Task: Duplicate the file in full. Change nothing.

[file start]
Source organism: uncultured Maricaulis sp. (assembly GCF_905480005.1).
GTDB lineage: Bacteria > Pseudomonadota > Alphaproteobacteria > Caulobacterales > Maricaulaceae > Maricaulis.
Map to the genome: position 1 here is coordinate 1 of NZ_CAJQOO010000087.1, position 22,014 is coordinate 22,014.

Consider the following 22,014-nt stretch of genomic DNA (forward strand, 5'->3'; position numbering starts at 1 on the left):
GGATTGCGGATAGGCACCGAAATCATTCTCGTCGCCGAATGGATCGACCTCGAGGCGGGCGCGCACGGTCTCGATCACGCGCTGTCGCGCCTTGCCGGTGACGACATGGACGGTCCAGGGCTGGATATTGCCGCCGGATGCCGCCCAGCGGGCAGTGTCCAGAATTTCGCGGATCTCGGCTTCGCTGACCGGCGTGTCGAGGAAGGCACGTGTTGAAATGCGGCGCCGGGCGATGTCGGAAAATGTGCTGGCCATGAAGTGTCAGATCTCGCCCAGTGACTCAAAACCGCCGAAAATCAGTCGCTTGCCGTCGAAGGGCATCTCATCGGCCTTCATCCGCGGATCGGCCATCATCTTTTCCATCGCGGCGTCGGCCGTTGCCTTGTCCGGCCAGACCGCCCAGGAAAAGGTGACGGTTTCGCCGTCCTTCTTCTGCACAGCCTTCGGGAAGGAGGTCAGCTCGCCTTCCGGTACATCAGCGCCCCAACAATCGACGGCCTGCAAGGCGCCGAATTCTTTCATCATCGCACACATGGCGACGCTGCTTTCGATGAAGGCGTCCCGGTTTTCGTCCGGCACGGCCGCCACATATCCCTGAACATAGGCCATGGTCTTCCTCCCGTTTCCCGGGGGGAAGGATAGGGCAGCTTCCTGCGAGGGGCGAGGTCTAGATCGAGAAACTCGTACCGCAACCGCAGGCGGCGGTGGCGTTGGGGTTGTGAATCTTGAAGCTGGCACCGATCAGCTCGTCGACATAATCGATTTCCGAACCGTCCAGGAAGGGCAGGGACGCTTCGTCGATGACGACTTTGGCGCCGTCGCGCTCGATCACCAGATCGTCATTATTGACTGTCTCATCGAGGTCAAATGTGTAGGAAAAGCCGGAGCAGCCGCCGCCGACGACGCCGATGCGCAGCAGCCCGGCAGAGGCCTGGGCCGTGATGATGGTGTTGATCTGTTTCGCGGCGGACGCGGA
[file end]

Source organism: uncultured Maricaulis sp. (assembly GCF_905480005.1).
GTDB lineage: Bacteria > Pseudomonadota > Alphaproteobacteria > Caulobacterales > Maricaulaceae > Maricaulis.
Map to the genome: position 1 here is coordinate 1 of NZ_CAJQOO010000087.1, position 22,014 is coordinate 22,014.

Consider the following 22,014-nt stretch of genomic DNA (forward strand, 5'->3'; position numbering starts at 1 on the left):
GGATTGCGGATAGGCACCGAAATCATTCTCGTCGCCGAATGGATCGACCTCGAGGCGGGCGCGCACGGTCTCGATCACGCGCTGTCGCGCCTTGCCGGTGACGACATGGACGGTCCAGGGCTGGATATTGCCGCCGGATGCCGCCCAGCGGGCAGTGTCCAGAATTTCGCGGATCTCGGCTTCGCTGACCGGCGTGTCGAGGAAGGCACGTGTTGAAATGCGGCGCCGGGCGATGTCGGAAAATGTGCTGGCCATGAAGTGTCAGATCTCGCCCAGTGACTCAAAACCGCCGAAAATCAGTCGCTTGCCGTCGAAGGGCATCTCATCGGCCTTCATCCGCGGATCGGCCATCATCTTTTCCATCGCGGCGTCGGCCGTTGCCTTGTCCGGCCAGACCGCCCAGGAAAAGGTGACGGTTTCGCCGTCCTTCTTCTGCACAGCCTTCGGGAAGGAGGTCAGCTCGCCTTCCGGTACATCAGCGCCCCAACAATCGACGGCCTGCAAGGCGCCGAATTCTTTCATCATCGCACACATGGCGACGCTGCTTTCGATGAAGGCGTCCCGGTTTTCGTCCGGCACGGCCGCCACATATCCCTGAACATAGGCCATGGTCTTCCTCCCGTTTCCCGGGGGGAAGGATAGGGCAGCTTCCTGCGAGGGGCGAGGTCTAGATCGAGAAACTCGTACCGCAACCGCAGGCGGCGGTGGCGTTGGGGTTGTGAATCTTGAAGCTGGCACCGATCAGCTCGTCGACATAATCGATTTCCGAACCGTCCAGGAAGGGCAGGGACGCTTCGTCGATGACGACTTTGGCGCCGTCGCGCTCGATCACCAGATCGTCATTATTGACTGTCTCATCGAGGTCAAATGTGTAGGAAAAGCCGGAGCAGCCGCCGCCGACGACGCCGATGCGCAGCAGCCCGGCAGAGGCCTGGGCCGTGATGATGGTGTTGATCTGTTTCGCGGCGGACGCGGA